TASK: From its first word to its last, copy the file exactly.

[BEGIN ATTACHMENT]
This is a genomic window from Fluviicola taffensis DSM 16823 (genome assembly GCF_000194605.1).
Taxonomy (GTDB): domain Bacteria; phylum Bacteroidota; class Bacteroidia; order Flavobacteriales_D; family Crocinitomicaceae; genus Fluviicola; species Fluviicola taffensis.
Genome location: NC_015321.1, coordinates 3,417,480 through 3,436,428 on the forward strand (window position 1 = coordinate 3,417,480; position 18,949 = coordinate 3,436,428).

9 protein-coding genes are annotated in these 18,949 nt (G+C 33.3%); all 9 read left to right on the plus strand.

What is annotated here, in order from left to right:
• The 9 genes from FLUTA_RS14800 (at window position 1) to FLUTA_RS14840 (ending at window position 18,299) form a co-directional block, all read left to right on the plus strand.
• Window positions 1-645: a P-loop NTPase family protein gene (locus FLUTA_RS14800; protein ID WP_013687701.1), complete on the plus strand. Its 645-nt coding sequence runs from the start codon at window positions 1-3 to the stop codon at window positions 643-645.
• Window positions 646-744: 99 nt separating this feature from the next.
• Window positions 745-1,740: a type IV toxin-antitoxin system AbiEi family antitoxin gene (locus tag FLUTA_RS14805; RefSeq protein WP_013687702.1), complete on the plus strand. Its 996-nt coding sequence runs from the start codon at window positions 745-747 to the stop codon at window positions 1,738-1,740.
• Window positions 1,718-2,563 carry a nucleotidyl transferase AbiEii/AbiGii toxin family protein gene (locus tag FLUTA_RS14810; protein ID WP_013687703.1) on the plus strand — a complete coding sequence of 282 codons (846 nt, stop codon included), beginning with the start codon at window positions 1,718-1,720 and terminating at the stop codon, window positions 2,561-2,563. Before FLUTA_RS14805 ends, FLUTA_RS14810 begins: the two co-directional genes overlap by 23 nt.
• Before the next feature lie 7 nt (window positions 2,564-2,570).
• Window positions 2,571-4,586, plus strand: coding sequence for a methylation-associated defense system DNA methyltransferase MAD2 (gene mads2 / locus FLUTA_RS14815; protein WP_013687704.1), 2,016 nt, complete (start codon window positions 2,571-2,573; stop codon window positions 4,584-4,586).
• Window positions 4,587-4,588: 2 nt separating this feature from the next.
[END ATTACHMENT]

This is a genomic window from Fluviicola taffensis DSM 16823 (genome assembly GCF_000194605.1).
Taxonomy (GTDB): domain Bacteria; phylum Bacteroidota; class Bacteroidia; order Flavobacteriales_D; family Crocinitomicaceae; genus Fluviicola; species Fluviicola taffensis.
Genome location: NC_015321.1, coordinates 3,417,480 through 3,436,428 on the forward strand (window position 1 = coordinate 3,417,480; position 18,949 = coordinate 3,436,428).

9 protein-coding genes are annotated in these 18,949 nt (G+C 33.3%); all 9 read left to right on the plus strand.

What is annotated here, in order from left to right:
• The 9 genes from FLUTA_RS14800 (at window position 1) to FLUTA_RS14840 (ending at window position 18,299) form a co-directional block, all read left to right on the plus strand.
• Window positions 1-645: a P-loop NTPase family protein gene (locus FLUTA_RS14800; protein ID WP_013687701.1), complete on the plus strand. Its 645-nt coding sequence runs from the start codon at window positions 1-3 to the stop codon at window positions 643-645.
• Window positions 646-744: 99 nt separating this feature from the next.
• Window positions 745-1,740: a type IV toxin-antitoxin system AbiEi family antitoxin gene (locus tag FLUTA_RS14805; RefSeq protein WP_013687702.1), complete on the plus strand. Its 996-nt coding sequence runs from the start codon at window positions 745-747 to the stop codon at window positions 1,738-1,740.
• Window positions 1,718-2,563 carry a nucleotidyl transferase AbiEii/AbiGii toxin family protein gene (locus tag FLUTA_RS14810; protein ID WP_013687703.1) on the plus strand — a complete coding sequence of 282 codons (846 nt, stop codon included), beginning with the start codon at window positions 1,718-1,720 and terminating at the stop codon, window positions 2,561-2,563. Before FLUTA_RS14805 ends, FLUTA_RS14810 begins: the two co-directional genes overlap by 23 nt.
• Before the next feature lie 7 nt (window positions 2,564-2,570).
• Window positions 2,571-4,586, plus strand: coding sequence for a methylation-associated defense system DNA methyltransferase MAD2 (gene mads2 / locus FLUTA_RS14815; protein WP_013687704.1), 2,016 nt, complete (start codon window positions 2,571-2,573; stop codon window positions 4,584-4,586).
• Window positions 4,587-4,588: 2 nt separating this feature from the next.